A local nurse is being recognized for his work in the hospice care world by the owners of three local funeral homes.
Chad McGill, a nurse and case assistant with Compassus, a hospice and palliative care business in Tullahoma, was recently named the recipient of this year’s Caregiver Award, sponsored Coffee County Funeral Chapel, Manchester Funeral Home and Tullahoma Funeral Home.
The award, which is the brainchild of Kaitlyn McAdams, managing partner of all three funeral homes, is designed to recognize the largely unnoticed work that home caregivers provide to families long before they ever reach a funeral home.
“We have so many wonderful people in the Coffee County community with a passion to serve others in need by caring for people during a difficult time,” Kaitlyn McAdams said, “and most of their efforts go unnoticed.”
Though McAdams works in the funeral industry, she said recognizing the work of people before families meet with her staff is just as important as helping them through the loss of a loved one.
“I began to realize the importance of the care these families have received prior to having to meet with us,” she said.
McGill is only the second person to receive the award, with the inaugural award going to Dr. Jay Trussler and his Manchester office staff, who received the distinction last year.
McGill was the embodiment of the care and compassion the award was designed to recognize, McAdams said.
“Chad exemplifies comfort and compassion while helping individuals who are under hospice care and their family,” she said.
The volunteer coordinator of Compassus, Julia Logan-Mays, said she wasn’t surprised to see McGill be named as this year’s recipient.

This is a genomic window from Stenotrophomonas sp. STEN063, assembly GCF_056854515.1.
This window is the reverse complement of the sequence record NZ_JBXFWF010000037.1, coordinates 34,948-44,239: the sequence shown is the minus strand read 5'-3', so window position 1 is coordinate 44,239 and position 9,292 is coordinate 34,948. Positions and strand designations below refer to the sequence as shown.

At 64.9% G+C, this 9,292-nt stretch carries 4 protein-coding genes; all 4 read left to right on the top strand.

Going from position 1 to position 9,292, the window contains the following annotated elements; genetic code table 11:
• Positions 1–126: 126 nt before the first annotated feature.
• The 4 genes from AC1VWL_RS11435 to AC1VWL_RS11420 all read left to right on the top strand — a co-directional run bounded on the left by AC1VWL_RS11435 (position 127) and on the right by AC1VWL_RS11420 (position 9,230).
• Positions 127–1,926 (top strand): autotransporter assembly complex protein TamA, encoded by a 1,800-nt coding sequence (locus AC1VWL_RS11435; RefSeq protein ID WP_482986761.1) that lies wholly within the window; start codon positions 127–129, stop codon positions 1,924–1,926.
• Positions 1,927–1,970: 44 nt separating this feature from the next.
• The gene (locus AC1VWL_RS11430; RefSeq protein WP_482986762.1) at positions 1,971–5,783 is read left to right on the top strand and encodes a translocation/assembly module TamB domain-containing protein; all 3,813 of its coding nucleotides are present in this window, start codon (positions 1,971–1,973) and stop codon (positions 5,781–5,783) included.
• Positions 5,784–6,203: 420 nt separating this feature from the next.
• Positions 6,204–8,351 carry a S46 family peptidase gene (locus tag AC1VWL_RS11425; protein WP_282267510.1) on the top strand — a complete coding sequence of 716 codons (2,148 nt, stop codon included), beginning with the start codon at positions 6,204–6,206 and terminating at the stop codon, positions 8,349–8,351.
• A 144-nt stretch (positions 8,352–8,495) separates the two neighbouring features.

“Chad’s a very compassionate and down-to-earth person,” she said. “We are grateful to have him on our hospice team. It seems everyone is here for a reason and this is his.”
When he was told he was receiving this year’s award, McGill said he was touched to know his efforts are making a difference for his patients and their families.
“It’s an honor to know I must have made a difference in someone’s life, as that’s what I’ve always wanted to do,” he said. “To be recognized like this just blew me away. It’s hard to put into words.”
Despite the difficulty putting the feeling into words, McGill said all he wanted to do was help people in the same way he would want his own family members to be treated.
“I try to treat each family as if it were my own – my own mother, father, grandparent, brother, sister, uncle or aunt,” he said.
In treating his patients like family, he said, he tries to become a part of their families.
McGill, a registered nurse, also said he likes to allow his patients to retain “their own life and dignity” by following their lead with the care he provides for them.
“I want to give them control of this experience,” he said. “I don’t want to go into their home telling them what to do; I want to give them options.”
By allowing his patients to give him direction, he said, he is treating them like he would want any of his family members to be treated.
“I feel like it’s very important to have self-control and dignity until the end and advise them of options, as that would be how I would like to be treated or how I would want my own family to be treated,” he said. “That’s just how I work every day relating to our patients and their families.”
Erin McCullough may be reached at email@example.com.